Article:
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Protect Children from Gas Fireplace Burns


TORONTO (December 20, 2004) – With cold winter temperatures fast approaching, Safe Kids Canada is reminding parents to protect young children from gas fireplaces, a dangerous source of heat that can cause severe burns.

According to a study conducted by The Hospital for Sick Children (Sick Kids), contact burns from appliances found in the home are common in young children. The study examined 27 cases of children who were treated at Sick Kids with burns caused by touching the glass fronts of gas fireplaces. The average age of children burned by gas fireplaces was 14-months-old. Most children were burned in their own home and almost half of them burned the palms and digits of both hands. Of this group, 37 per cent of children were burned by losing their balance near the fireplace; 30 per cent touched the glass front out of curiosity; and seven per cent walked too close to the glass front. Eleven percent of the children required skin graft surgery to close the wounds. The study was reported in the November/December 2004 issue of the Journal of Burn Care & Rehabilitation.

“All it takes is a few seconds for a curious child to get severely burned. A toddler’s skin is thinner and burns more quickly than adult’s skin,” says the study’s lead author Julie Zettel, outpatient care coordinator for Sick Kids’ Burn Unit. “When hands are burned children may be required to be admitted to the hospital for specialized care. At the very least, families may need to make repeated visits to the hospital for wound care and extensive rehabilitation. This may include the child wearing splints on their hands, and the caregiver massaging and exercising the scars that may form several times each day for at least a year.”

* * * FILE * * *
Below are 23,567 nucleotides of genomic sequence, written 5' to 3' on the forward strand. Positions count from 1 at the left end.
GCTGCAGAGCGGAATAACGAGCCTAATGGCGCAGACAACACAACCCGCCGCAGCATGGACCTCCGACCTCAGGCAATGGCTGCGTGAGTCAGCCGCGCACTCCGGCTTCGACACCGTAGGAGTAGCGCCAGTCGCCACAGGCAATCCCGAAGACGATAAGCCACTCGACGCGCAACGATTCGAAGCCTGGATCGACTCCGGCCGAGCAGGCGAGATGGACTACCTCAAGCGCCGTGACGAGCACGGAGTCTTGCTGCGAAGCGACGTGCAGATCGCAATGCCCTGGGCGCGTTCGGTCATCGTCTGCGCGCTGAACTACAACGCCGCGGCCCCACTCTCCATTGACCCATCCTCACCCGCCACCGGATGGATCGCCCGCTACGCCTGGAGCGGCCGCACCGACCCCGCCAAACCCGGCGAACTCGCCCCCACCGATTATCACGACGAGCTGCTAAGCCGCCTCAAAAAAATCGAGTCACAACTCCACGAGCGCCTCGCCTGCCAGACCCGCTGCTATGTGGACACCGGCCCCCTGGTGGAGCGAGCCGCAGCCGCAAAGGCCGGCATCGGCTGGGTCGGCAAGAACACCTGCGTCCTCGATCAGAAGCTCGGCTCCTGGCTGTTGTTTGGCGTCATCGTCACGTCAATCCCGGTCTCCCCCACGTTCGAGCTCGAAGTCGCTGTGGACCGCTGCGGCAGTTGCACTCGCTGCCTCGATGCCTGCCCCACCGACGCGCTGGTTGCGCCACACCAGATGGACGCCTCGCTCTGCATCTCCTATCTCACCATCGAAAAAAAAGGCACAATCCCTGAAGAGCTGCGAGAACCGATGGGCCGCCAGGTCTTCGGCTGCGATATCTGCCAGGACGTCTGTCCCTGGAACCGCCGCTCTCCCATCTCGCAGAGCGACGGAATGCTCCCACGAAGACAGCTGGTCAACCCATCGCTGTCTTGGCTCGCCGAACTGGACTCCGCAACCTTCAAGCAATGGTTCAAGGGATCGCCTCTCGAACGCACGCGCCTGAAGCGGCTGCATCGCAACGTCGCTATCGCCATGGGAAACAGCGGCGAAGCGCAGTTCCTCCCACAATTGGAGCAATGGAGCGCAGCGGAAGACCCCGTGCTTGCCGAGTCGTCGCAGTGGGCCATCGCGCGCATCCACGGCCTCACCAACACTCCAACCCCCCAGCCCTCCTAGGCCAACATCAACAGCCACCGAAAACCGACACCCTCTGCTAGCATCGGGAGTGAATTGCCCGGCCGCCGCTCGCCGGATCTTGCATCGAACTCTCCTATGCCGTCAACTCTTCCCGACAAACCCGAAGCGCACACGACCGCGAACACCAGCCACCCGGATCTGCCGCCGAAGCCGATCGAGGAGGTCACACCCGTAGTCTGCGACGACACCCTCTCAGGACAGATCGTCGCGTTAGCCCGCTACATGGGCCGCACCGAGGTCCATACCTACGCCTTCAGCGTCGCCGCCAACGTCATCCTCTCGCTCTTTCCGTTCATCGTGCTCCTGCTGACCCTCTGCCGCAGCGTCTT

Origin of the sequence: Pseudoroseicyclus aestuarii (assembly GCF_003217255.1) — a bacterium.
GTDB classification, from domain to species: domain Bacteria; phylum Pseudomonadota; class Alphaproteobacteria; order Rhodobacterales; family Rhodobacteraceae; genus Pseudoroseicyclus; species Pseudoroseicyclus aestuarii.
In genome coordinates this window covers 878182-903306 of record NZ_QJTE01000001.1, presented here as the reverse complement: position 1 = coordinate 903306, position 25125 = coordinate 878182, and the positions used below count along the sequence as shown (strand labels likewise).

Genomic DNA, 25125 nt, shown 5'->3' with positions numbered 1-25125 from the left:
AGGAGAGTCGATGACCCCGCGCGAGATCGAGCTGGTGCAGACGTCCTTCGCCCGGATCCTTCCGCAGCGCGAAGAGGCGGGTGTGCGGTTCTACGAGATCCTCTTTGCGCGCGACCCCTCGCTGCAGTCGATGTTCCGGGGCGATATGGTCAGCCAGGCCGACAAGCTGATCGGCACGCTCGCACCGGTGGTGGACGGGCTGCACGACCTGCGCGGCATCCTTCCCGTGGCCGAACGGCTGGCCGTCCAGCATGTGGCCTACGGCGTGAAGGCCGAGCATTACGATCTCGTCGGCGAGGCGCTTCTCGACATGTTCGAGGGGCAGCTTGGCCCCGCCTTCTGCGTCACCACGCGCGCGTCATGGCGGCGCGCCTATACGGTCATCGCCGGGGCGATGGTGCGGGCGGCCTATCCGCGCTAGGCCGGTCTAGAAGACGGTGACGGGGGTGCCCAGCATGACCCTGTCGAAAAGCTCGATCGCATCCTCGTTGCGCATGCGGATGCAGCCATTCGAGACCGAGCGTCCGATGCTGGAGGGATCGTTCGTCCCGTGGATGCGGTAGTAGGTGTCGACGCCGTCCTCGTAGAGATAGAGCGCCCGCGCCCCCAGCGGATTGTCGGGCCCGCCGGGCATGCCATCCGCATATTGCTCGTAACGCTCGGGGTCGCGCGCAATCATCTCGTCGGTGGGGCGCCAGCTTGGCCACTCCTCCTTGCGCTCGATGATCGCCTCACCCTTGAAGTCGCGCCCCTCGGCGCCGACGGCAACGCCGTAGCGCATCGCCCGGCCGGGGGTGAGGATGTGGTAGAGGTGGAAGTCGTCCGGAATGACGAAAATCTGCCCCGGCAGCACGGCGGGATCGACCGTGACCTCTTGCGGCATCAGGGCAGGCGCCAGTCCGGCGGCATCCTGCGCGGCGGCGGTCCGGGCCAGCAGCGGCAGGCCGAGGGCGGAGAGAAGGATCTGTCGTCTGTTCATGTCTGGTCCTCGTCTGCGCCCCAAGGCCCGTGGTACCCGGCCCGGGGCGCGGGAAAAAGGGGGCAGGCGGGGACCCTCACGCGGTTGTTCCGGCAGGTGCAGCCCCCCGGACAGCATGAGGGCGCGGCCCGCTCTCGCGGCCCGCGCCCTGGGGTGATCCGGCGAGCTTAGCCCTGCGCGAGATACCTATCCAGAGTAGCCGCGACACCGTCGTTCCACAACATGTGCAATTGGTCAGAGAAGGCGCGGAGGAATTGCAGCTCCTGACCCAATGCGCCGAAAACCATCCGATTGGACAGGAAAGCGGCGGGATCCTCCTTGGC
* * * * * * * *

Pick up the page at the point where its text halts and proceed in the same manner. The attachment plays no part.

Young children under five years of age, and especially those under two years, are at an increased risk.

“Parents need to closely supervise their kids when using a gas fireplace or consider not using it all when the kids are around. Another good option is to put a safety barrier up to keep them at a safe distance,” says Allyson Hewitt, executive director of Safe Kids Canada, the national injury prevention program located at The Hospital for Sick Children.

Children are not only at risk for burns when the gas fireplace is in use but before and after use too. A previous study shows that the glass barrier can heat up to more than 200°C in about six minutes during use. It takes an average of 45 minutes for the fireplace to cool to a safe temperature after a burning fire has been extinguished. Some children have even been burned when the fireplace is not in use, by the heat from the ignition light. Children are at risk of a burn injury whenever they are around a gas fireplace.

To keep you child safe around gas fireplaces and to prevent burns from occurring to your child at home, Safe Kids Canada recommends the following: Never leave a young child alone near a gas fireplace; they can be burned before, during and after use of the fireplace. Create a barrier around the gas fireplace. Safety guards can be installed to keep your child at a safe distance at all times. Safety gates can keep your child from being in the room alone. Consider not using the fireplace if you have young children less than five years of age, using it only after your children have gone to sleep, or consider turning the unit off completely, including the ignition flame, whenever the unit is not in use. Teach older children about the dangers of fire. Children are fascinated by heat and fire and may not understand the dangers. Be aware of contact burn dangers from irons, curling irons, radiators, older oven doors, wood-burning stoves, and fireplaces.

Safe Kids Canada is the national injury prevention program of The Hospital for Sick Children. For more safety tips, visit the Safe Kids Canada Web site www.safekidscanada.ca or call 1-888-SAFE-TIPS.